European Union Moves Closer to Mandatory Social and Environmental Reporting

Flag_of_Europe.svgThe European Union took another step toward requiring large companies to publish social and environmental performance reports when the European Parliament approved amendments to a draft directive by a 599-55 majority last week. All that now remains for the measure to come into force is for the leaders of the 28 EU member states to approve the directive by a qualified majority at their next meeting, currently scheduled for late June.

Now that the European Parliament has essentially finalized the text of the non-financial reporting directive, the scope of its requirements… More

D.C. Circuit Largely Upholds SEC’s Conflict Minerals Rule But Supports First Amendment Challenge

iStock_000013609814XSmall-e1374781449214On April 14, the D.C. Circuit Court of Appeals issued an opinion in National Association of Manufacturers v. SEC, a case that sought to challenge the conflict minerals rule released by the Securities and Exchange Commission (“SEC”) in August 2012.

The Court largely rejected the plaintiffs’ challenges, holding that the SEC did not act arbitrarily or capriciously in adopting the due diligence and disclosure requirements of the rule and in deciding not to include a de minimis exception. The Court also stated that it “did not… More

Foley Hoag Authors Good Practice Note on Indigenous Peoples’ Rights and Free, Prior, and Informed Consent

Indigenous handsThe U.N. Global Compact recently released a Good Practice Note on Indigenous Peoples’ Rights and the Role of Free, Prior, and Informed Consent (“FPIC”) authored by Amy Lehr, an associate in Foley Hoag’s Corporate Social Responsibility practice. The Note complements the U.N. Global Compact’s release of a longer Business Reference Guide to the U.N. Declaration on the Rights of Indigenous Peoples. 

The Good Practice Note identifies:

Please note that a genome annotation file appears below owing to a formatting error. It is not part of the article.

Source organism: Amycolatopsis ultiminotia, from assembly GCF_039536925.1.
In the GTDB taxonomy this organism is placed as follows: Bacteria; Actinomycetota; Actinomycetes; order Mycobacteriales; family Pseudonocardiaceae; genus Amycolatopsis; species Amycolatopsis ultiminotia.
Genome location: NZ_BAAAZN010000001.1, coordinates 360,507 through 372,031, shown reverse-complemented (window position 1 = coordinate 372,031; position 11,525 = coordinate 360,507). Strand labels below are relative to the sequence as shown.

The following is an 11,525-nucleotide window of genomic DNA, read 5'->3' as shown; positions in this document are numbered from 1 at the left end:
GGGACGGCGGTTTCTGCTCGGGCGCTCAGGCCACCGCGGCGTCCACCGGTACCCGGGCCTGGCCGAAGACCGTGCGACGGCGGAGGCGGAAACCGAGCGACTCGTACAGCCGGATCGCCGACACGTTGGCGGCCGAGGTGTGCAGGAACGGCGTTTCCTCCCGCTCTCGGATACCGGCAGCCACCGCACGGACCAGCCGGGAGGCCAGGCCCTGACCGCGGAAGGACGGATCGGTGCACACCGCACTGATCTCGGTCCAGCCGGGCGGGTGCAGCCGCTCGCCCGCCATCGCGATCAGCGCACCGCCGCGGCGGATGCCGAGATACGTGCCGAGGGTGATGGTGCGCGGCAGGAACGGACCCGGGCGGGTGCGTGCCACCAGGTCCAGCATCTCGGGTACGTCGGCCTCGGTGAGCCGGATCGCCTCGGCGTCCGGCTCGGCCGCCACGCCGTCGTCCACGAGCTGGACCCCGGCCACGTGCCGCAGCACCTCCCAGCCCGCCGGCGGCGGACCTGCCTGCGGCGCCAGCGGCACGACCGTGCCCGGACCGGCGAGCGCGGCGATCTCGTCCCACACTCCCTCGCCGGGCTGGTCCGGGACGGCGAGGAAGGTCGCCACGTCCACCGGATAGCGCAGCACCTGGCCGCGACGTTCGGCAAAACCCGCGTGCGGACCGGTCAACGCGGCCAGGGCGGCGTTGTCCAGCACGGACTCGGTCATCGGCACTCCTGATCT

• the business case for obtaining FPIC;
  • the challenges likely to… More

Mandatory Social and Financial Reporting: Coming Soon to the European Union

Flag_of_Europe.svgCorporate social responsibility (“CSR”) may have its roots in voluntary efforts by businesses to address their broader impacts on society, but the trend towards CSR becoming mandatory advanced significantly this week under a deal that will soon require all large European companies to begin issuing annual social and environmental performance reports.

On February 26, the European Council and the European Commission reached an agreement that all but guarantees that the forthcoming European directive on corporate social responsibility will require all publicly traded companies with more than 500 employees to… More

Yaiguaje v. Chevron: Blurring the Lines between Parents and Subsidiaries in Ontario

GavelA recent ruling by Ontario’s highest court clarifying the law governing the enforcement of foreign judgments may turn Canada’s most populous province into an attractive forum for plaintiffs seeking to collect on judgments against multinational corporations.

On December 17, the Ontario Court of Appeal overturned a stay issued by the Ontario Superior Court of Justice in an enforcement action brought against Chevron and its Canadian subsidiary by a group of Ecuadorian plaintiffs. The plaintiffs has previously won a $9.5 billion judgment in Ecuador in a long-running… More